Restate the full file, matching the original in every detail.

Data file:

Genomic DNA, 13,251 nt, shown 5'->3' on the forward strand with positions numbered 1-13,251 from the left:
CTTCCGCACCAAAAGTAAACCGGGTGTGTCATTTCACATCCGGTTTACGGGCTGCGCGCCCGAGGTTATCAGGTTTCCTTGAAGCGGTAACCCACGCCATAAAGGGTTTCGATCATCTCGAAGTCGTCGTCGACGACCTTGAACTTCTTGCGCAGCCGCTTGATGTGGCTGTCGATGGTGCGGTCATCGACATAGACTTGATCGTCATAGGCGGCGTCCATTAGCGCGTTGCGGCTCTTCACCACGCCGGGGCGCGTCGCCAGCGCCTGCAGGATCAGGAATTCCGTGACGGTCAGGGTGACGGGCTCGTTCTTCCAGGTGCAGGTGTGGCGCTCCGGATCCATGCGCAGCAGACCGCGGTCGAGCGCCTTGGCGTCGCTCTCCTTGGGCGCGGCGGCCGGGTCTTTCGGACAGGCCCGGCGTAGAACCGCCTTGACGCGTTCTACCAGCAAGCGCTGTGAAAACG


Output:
Genomic DNA, 13,251 nt, shown 5'->3' on the forward strand with positions numbered 1-13,251 from the left:
CTTCCGCACCAAAAGTAAACCGGGTGTGTCATTTCACATCCGGTTTACGGGCTGCGCGCCCGAGGTTATCAGGTTTCCTTGAAGCGGTAACCCACGCCATAAAGGGTTTCGATCATCTCGAAGTCGTCGTCGACGACCTTGAACTTCTTGCGCAGCCGCTTGATGTGGCTGTCGATGGTGCGGTCATCGACATAGACTTGATCGTCATAGGCGGCGTCCATTAGCGCGTTGCGGCTCTTCACCACGCCGGGGCGCGTCGCCAGCGCCTGCAGGATCAGGAATTCCGTGACGGTCAGGGTGACGGGCTCGTTCTTCCAGGTGCAGGTGTGGCGCTCCGGATCCATGCGCAGCAGACCGCGGTCGAGCGCCTTGGCGTCGCTCTCCTTGGGCGCGGCGGCCGGGTCTTTCGGACAGGCCCGGCGTAGAACCGCCTTGACGCGTTCTACCAGCAAGCGCTGTGAAAACG